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Look Inside Histories of Human Engineering

Histories of Human Engineering
Tact and Technology

£85.00

  • Date Published: June 2017
  • availability: In stock
  • format: Hardback
  • isbn: 9781107057432

£ 85.00
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About the Authors
  • The dream of control over human behaviour is an old dream, shared by many cultures. This fascinating account of the histories of human engineering describes how technologies of managing individuals and groups were developed from the nineteenth century to the present day, ranging from brainwashing and mind control to Dale Carnegie's art of dealing with people. Derksen reveals that common to all of them is the perpetual tension between the desire to control people's behaviour and the resistance this provokes. Thus to influence other people successfully, technology had to be combined with tact: with a personal touch, with a subtle hint, or with outright deception, manipulations are made palatable or invisible. Combining psychological history and theory with insights from science and technology studies and rhetorical scholarship, Derksen offers a fresh perspective on human engineering that will appeal to those interested in the history of psychology and the history of technology.

    • Offers a new approach to the study of technology, from the perspective of psychology and the social sciences
    • Draws attention to tact, a previously neglected topic which is vital to the success of human engineering
    • Combines psychological history and theory with concepts and insights from science and technology studies (STS) and rhetorical scholarship
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    Reviews & endorsements

    Advance praise: 'Reflecting his own subtlety, sensitivity and wit, Maarten Derksen crafts a persuasive analysis of the tact and technologies involved in the dealings between people and machines, brains and behaviour. Hard to put down once you've started reading!' Douwe Draaisma, University of Groningen, Netherlands

    Advance praise: 'Histories of Human Engineering: Tact and Technology delivers a radical and thoroughly appealing approach to understanding the aspirations to effectively control human behavior. Eschewing the time-worn critiques of the manipulation of people and notions of human docility that undergird control technologies, Derksen engages empirical evidence from these technologies to show how they demonstrate the vibrant human presence of resistance, judgment, habit, and indeterminacy.' Jill Morawski, Wesleyan University, Connecticut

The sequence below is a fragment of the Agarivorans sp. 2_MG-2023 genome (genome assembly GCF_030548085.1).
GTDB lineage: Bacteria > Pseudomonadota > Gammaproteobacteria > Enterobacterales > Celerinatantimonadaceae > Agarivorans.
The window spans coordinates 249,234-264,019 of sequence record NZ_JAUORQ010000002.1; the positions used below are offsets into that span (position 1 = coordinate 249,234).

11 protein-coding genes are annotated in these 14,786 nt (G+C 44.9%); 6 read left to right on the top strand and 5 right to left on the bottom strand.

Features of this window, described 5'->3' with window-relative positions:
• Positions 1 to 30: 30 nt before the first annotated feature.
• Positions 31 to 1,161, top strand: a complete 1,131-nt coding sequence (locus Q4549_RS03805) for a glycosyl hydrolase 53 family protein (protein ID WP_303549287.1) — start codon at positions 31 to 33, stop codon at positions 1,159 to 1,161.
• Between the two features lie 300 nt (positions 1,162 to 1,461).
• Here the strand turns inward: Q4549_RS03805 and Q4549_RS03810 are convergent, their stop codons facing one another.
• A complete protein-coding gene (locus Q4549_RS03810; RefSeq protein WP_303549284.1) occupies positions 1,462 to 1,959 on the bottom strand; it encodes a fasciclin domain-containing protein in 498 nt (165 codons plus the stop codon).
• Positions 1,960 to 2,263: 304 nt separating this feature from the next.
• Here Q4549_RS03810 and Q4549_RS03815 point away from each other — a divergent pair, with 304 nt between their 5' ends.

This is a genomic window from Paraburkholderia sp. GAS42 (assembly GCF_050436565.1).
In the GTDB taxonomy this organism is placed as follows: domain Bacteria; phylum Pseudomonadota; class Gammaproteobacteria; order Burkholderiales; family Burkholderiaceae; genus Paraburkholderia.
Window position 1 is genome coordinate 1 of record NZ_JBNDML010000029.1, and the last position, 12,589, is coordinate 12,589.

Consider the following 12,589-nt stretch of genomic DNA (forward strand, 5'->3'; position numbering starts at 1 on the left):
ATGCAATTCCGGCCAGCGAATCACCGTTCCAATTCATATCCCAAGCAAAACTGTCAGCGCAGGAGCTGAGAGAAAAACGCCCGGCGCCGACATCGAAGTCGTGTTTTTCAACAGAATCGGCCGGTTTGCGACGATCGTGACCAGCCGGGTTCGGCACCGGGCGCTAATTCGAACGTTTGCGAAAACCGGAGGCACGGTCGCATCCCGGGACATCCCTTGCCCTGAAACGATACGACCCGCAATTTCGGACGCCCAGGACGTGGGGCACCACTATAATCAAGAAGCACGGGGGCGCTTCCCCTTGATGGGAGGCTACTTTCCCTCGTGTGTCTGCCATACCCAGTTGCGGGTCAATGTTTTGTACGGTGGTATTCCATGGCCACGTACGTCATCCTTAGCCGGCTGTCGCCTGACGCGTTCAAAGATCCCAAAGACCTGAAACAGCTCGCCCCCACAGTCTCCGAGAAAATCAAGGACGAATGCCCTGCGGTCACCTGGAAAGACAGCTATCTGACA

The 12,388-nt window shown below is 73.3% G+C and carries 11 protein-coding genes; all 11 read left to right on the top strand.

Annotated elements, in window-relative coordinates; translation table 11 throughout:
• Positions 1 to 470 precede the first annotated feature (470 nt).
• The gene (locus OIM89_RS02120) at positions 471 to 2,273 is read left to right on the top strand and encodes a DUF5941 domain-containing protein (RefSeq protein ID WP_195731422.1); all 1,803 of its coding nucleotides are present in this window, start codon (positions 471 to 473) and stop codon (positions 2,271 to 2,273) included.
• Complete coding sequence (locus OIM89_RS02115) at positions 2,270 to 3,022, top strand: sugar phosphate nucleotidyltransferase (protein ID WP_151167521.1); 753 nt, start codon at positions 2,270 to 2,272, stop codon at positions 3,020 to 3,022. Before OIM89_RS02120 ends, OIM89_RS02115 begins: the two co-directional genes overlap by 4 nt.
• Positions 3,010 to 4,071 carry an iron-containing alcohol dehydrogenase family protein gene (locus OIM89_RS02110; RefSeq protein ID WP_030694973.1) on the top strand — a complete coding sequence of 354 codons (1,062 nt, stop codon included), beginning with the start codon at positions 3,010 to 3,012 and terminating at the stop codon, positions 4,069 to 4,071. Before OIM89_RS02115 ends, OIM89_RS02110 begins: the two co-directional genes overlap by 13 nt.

Advance praise: 'In this richly impressive work, Derksen shows how the historical projects of psychology re-envisage and re-engineer how the human is managed and resisted. Whilst psychologists will see their discipline in a new and fascinating light, Derksen has also made a significant and compelling intervention into the debate about the emergence of the modern subject.' Steven Brown, University of Leicester

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    Product details

    • Date Published: June 2017
    • format: Hardback
    • isbn: 9781107057432
    • length: 276 pages
    • dimensions: 235 x 157 x 19 mm
    • weight: 0.52kg
    • availability: In stock
  • Table of Contents

    1. Introduction
    2. Tact and technology
    3. Scientific management and the human factor
    4. 'Social technology'
    5. Dale Carnegie and the fine art of dealing with people
    6. Karl Popper's social technology and the personal element
    7. Tactful leadership
    8. Mind control
    9. The priming saga: the subtle technology of psychological experimentation
    Conclusion.

  • Author

    Maarten Derksen, Rijksuniversiteit Groningen, The Netherlands
    Maarten Derksen is Assistant Professor in the Faculty of Behavioural and Social Sciences at Rijksuniversiteit Groningen, The Netherlands. He has authored Iedereen doet aan psychologie (1999) and, with Sybe Terwee, translated Wittgenstein's Philosophical Investigations into Dutch (1992; 2nd edition 2006). He was an honorary fellow of the Science Studies Centre of the University of Bath, an associate of the 'What makes organization?' research programme at the Copenhagen Business School, and is currently a member of the editorial board of Theory and Psychology.

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